The surprising answers will be shared in her upcoming book “Money After Menopause.” Today her focus is to show women how to reach financial security for the long term. She has developed a step-by-step plan to get past all the obstacles that keep women broke and scared … and from reaching the financial peace of mind they so deserve.

  • This article represents the mindset of so many women. Achieving financial security in today’s world is on everyone’s mind…glad we have someone like you to help us knock down the things that get in our way! When can we get a copy of your book?

  • Holli

    I would love to chat with you on the phone. We have similar stories and similar niches. When would be some good times for you? I am in Arizona right now but live in Florida so depending on the day I’ll let you know the time zone :0).
    Also, have you checked out the Elevation Group – it’s amazing.? I’m working with them and going to a special seminar this weekend and Monday:

    I’ve also started a special fb group.
    Looking forward to connecting,

    • Anonymous

      I’d be happy to chat with you, Holli. What if you go to my Facebook page, ‘friend’ me and we can coordinate in a private message there? I’m at

  • When i was growing up no one taught me about money. I was married to a man for 6.5 (long ass years) that dominated the check book and I did not even write a check until I was 20! When I stepped into a job with a 401k – I knew it was something good but did know how much to apply or what to really do with it. Now that I have 2 decades with a retirement package and a 4o1k – what next if I move to another job with benefits. Roll it over to another placement – however – I am not the 20 yr old any more and thankful I have learned so much since those days. I love reading your content on money – I read every word!

    • Thanks, Angela. The reason I take such joy in writing is that I know I have readers like you who find value in what I write! Just as you do with yours. And when our messages dovetail … look out, world! 😉

  • Thanks Sharon for another informative article. Your statement ‘from being controlled by their money to controlling their money … and, in turn, their financial futures.’ is very powerful and the change of mindset required for this to happen is so very important.

  • Nancy

    Another great post, Sharon. I feel so lucky because I have an investment advisor I really trust, someone who has “outperformed” the market consistently. But just the other night, I was with a woman who swore the market would tank, eventually, worse than ever, that our money is safe nowhere! She was so full of gloom and doom that it scared me. She was going to put all her money in real estate. Hmmm.
    I think now your “diversify” advice is right on.

  • I was just reading today that 40% of Americans have not prepared for retirement, while at the same time we are living substantially longer lives. Many babies born today can expect to live to 100. As I was reading your article I really appreciated your honesty. What came to my mind is that our best investment is in ourselves, into our skills…. even into diversifying what we are able to do so that we can adapt to a changing world. I guess that is where I’ve been putting most of my money these days. I added it up and in the past 15 months I’ve spent $15K on investing into my skill development! Wow, it really adds up quickly!!!! Now to make it pay 🙂 This is a great article, Sharon, and answers my own question as well as many others as to where to put our money!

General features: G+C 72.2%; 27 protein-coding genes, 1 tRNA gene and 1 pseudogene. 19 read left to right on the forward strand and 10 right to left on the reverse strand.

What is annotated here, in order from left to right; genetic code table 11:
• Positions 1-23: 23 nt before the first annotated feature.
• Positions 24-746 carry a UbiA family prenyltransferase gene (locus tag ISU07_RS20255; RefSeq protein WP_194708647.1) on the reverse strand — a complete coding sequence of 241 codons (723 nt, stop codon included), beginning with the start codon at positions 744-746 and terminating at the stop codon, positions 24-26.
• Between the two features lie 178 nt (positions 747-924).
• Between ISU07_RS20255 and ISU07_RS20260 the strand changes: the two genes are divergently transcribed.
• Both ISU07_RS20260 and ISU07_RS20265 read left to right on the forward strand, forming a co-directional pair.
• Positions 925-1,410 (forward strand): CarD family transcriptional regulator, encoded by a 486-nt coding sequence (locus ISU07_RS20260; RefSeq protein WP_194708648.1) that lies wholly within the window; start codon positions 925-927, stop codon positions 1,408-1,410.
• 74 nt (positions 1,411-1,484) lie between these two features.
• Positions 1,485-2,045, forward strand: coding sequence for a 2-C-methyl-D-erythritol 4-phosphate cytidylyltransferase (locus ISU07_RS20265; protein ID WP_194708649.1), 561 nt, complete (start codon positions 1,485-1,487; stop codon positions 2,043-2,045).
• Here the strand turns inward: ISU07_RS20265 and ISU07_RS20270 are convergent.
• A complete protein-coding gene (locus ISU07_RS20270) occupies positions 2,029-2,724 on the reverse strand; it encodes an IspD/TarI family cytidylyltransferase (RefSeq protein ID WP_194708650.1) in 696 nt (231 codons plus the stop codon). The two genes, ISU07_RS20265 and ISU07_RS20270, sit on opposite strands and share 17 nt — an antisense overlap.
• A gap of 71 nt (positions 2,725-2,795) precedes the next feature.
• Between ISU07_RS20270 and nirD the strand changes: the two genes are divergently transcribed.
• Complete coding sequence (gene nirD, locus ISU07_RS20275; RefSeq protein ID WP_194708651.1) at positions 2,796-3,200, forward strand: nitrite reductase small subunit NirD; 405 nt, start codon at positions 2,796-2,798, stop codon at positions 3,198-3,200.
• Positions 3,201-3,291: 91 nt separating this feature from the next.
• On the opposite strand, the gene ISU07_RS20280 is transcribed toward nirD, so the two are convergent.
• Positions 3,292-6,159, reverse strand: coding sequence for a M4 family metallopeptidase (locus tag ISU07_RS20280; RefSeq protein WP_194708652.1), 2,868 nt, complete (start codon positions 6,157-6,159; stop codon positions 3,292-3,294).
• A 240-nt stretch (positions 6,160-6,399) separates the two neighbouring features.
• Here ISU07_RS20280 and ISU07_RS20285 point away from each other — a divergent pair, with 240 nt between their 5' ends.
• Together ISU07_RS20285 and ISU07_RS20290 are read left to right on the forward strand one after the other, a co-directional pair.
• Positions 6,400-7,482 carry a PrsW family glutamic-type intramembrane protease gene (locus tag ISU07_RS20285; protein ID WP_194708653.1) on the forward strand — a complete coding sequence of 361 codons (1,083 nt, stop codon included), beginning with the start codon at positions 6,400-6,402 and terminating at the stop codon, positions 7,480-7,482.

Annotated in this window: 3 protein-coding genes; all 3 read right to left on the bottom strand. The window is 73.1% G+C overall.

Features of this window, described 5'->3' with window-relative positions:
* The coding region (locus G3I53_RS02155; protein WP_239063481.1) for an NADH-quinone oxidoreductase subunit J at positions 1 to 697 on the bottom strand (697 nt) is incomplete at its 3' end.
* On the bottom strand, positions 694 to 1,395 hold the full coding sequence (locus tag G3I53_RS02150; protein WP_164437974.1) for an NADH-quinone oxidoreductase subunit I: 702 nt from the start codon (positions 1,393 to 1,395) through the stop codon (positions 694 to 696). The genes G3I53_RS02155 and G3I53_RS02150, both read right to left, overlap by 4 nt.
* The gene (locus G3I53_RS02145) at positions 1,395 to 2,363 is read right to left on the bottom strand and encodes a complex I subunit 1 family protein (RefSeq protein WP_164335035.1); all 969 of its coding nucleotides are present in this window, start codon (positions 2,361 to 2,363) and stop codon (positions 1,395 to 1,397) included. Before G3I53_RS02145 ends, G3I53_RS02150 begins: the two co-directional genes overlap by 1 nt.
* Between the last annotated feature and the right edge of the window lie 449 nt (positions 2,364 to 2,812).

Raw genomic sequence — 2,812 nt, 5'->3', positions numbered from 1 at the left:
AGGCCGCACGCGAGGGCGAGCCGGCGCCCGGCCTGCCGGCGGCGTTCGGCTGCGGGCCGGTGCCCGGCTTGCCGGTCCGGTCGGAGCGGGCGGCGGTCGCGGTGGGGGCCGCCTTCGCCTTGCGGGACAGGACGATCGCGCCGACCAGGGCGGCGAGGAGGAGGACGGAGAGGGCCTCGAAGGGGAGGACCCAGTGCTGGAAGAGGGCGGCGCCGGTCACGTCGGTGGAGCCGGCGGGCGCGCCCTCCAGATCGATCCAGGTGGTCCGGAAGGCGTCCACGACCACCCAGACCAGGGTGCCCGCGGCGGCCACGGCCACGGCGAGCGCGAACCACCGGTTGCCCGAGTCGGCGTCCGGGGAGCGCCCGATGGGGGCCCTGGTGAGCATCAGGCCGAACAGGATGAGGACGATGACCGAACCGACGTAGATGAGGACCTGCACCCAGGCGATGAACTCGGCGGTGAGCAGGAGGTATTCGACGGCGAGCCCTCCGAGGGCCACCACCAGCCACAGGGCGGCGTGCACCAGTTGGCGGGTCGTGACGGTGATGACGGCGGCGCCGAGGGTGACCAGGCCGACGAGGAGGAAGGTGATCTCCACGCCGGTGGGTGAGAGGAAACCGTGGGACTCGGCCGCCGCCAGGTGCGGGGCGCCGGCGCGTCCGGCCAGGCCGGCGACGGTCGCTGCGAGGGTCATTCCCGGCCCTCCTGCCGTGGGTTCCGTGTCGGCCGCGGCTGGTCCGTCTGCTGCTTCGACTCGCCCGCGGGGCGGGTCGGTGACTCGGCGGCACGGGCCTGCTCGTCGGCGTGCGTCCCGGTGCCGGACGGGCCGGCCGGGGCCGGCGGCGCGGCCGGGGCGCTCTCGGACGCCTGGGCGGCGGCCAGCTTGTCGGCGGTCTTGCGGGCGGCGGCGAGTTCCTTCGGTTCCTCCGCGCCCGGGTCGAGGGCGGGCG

• Sharon…. there are literally hundreds of thousands of us women who need some good solid advice on growing and keeping their money… things we were never taught before. Looking forward to reading more of your great insights!!

  • I see you as the Dave Ramsey for ladies–a compliment. Solid information. Thanks for sharing.

  • wow Sharon, what a wake-up call that is. For the woman in the shuttle, for you and for me…I know one thing, I need your information and I have so many girls friends who need this. Many friends around me put their money in silver. Any way, thank you for writing about it and informing us.

  • Great article, Sharon. There truly are some better alternative to allow this woman’s money to grow and keep it safe as well. You are right, what people have been advised to do all their lives to “save” for retirement hasn’t worked and will not work. That is why  only 5 out of 100 Americans at age 65 consider themselves wealthy or even secure. The rest are broke or still working. I know exactly what I would have told that woman!
    We all need to know the truth about money that the financial institutions and IRS won’t tell us. I love empowering women through education and I applaud your commitment to do the same.

    • Bonnie, I love seeing the look of excitement as women recognize the power that control over their money brings them.  I would imagine you feel the same way … or you wouldn’t be focusing on what you’ve chosen to focus on, per your site.  Bravo!  (We’ll be busy for awhile yet …) 😉

    • Bonnie, I love seeing the look of excitement as women recognize the power that control over their money brings them.  I would imagine you feel the same way … or you wouldn’t be focusing on what you’ve chosen to focus on, per your site.  Bravo!  (We’ll be busy for awhile yet …) 😉